President Tsai Ing-wen reiterated Taiwan's willingness to work with the United States to preserve peace and stability in the region.
President Tsai Ing-wen (蔡英文) on Thursday received an American delegation, led by former Senator Chris Dodd, at the Presidential Office, and she reiterated Taiwan's willingness to work with the United States to preserve peace and stability in the region.
Dodd and former U.S. deputy secretaries of state Richard Armitage and James Steinberg, who arrived in Taipei on Wednesday, were the first delegation sent to Taiwan by U.S. President Joe Biden since he took office in January.
The visit comes as tensions continue to rise in the region, with Beijing stepping up its aggressive military maneuvers near Taiwan, and amid a growing power struggle between the U.S. and China.
"China has frequently dispatched military vessels and aircraft to carry out maneuvers in the waters and airspace surrounding Taiwan," Tsai told the U.S. delegation. "These actions alter the status quo in the Indo-Pacific and threaten regional peace and stability."
"We are very willing to work with like-minded countries, including the U.S., to jointly safeguard the peace and stability of the Indo-Pacific and deter adventurous maneuvers and provocations," she said.
The president also said that Taiwan is willing to share with the international community its experience in combating disinformation campaigns, as the world is becoming increasingly concerned about cognitive warfare.
The current visit by the American delegation highlights the deepening of the Taiwan-U.S. partnership, Tsai said, noting that U.S. Secretary of State Antony Blinken has publicly confirmed the U.S.' "rock solid" support for Taiwan several times.
Turning to economic matters, Tsai said Taiwan continues to serve as a reliable partner to the U.S., especially in the areas of supply chain security and 5G technology and infrastructure. She also said Taiwan looks forward to resuming talks under the U.S.-Taiwan Trade and Investment Framework Agreement (TIFA) mechanism and is committed to working with the U.S. on issues relating to climate change.
Meanwhile, Dodd expressed condolences on behalf his delegation over the death of 49 people, including two American teachers, in a train accident in eastern Taiwan on April 2.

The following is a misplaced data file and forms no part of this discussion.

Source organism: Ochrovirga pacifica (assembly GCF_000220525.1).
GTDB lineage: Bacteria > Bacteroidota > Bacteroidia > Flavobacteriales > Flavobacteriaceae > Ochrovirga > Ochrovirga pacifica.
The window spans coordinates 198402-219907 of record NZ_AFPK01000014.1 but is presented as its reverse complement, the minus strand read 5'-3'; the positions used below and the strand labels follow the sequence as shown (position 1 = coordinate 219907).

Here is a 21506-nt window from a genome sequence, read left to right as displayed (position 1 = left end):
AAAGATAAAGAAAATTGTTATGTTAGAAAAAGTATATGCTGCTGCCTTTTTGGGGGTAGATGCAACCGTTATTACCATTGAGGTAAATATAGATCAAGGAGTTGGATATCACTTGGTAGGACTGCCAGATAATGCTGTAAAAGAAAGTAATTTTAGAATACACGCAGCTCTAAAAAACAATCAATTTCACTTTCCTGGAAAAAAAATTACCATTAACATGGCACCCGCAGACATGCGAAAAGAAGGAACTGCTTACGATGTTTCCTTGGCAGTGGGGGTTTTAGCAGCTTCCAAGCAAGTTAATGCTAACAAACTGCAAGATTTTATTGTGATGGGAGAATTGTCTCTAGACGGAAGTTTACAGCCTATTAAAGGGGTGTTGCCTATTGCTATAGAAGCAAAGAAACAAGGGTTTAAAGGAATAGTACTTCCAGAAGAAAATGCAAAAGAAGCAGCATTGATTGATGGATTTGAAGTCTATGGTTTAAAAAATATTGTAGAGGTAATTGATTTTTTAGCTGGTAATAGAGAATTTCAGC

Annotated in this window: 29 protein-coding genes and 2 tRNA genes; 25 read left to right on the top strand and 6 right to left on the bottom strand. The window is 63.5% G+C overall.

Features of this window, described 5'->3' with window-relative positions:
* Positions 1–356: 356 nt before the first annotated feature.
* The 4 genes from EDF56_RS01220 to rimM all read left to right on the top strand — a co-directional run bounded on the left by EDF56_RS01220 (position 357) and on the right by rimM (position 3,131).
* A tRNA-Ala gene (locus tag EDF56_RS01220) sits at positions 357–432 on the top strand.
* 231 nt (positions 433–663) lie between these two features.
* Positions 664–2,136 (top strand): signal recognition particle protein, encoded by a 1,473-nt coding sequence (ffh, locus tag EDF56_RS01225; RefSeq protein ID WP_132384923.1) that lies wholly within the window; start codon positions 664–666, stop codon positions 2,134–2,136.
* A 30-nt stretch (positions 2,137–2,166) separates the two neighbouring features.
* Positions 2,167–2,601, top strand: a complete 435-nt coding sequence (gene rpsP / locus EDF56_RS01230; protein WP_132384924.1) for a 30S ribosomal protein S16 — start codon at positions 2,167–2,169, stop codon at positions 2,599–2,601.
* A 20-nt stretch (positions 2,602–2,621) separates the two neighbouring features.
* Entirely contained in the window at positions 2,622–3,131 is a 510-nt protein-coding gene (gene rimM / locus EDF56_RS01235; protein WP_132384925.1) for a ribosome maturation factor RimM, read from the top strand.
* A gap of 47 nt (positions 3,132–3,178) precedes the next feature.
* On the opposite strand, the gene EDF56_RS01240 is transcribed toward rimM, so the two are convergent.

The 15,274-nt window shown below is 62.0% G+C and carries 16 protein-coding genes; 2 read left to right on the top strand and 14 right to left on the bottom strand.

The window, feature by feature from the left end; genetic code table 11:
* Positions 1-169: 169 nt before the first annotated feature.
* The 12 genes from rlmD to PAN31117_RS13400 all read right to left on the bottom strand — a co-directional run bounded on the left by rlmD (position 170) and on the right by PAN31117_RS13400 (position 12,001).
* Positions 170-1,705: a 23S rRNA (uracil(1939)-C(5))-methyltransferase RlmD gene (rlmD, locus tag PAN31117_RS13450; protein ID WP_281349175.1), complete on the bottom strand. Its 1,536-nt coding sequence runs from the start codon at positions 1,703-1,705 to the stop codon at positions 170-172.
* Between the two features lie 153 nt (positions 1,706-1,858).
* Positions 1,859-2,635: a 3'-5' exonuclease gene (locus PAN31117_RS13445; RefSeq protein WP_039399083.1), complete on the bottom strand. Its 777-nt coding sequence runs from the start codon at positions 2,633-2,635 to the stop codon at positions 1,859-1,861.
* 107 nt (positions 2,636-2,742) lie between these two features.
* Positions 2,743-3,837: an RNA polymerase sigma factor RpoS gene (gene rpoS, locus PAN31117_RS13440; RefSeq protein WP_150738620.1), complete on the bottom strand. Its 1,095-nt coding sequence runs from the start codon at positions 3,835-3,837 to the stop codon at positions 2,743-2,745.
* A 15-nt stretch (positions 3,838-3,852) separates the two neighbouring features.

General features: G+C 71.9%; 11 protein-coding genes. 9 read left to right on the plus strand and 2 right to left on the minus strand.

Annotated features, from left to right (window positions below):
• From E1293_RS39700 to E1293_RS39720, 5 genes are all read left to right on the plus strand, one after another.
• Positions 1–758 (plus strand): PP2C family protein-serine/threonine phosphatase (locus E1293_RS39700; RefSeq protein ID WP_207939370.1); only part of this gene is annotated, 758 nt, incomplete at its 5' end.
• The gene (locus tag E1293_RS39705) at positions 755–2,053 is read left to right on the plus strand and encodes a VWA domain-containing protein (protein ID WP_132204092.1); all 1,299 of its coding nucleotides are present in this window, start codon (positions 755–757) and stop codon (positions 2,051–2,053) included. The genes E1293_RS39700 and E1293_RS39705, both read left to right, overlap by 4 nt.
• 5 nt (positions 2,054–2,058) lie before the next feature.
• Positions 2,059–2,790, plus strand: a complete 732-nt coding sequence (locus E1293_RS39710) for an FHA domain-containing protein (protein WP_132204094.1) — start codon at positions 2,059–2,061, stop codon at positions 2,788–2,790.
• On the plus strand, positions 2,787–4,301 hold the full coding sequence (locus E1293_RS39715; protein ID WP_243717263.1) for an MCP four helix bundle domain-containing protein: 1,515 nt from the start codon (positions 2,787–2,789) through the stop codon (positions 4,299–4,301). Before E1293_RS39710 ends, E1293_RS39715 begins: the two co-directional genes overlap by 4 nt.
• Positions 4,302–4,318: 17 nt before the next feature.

The former senator, who played an important role in the passage of the 1979 Taiwan Relations Act that requires the U.S. to help Taiwan maintain adequate self-defense capability, said its significance becomes "even more evident with each passing year."
He said his bipartisan delegation was formed at the request of Biden to reaffirm the U.S.' commitment to its partnership with Taiwan, which is "stronger than ever."
"You will find the Biden administration, Madam President, to be a reliable, trusted friend," Dodd said. "And I'm confident this administration will help you expand your international space and support your investments in self-defense."
Armitage, for his part, said the Biden administration supports Taiwan because of its "great democracy" and not because the U.S. is trying to annoy China.
In Steinberg's remarks, he lauded Taiwan's performance in controlling the COVID-19 outbreak, which he said showed that a democracy can provide strong and effective governance for the benefit for the world.
The delegation is scheduled to meet with Taiwan Cabinet members, defense officials and legislators later in the day and will wrap up its visit on Friday.
Shortly after Dodd's delegation landed in Taipei on Wednesday, China's Maritime Safety Administration announced that a live-fire military exercise would begin Thursday in waters off Taiwan's south-west coast and would last for six days.
According to Taiwan's Ministry of Foreign Affairs, as of April 12, Beijing had made 249 military sorties into the airspace near Taiwan on 74 days in this year, with many of the aircraft being fighter jets.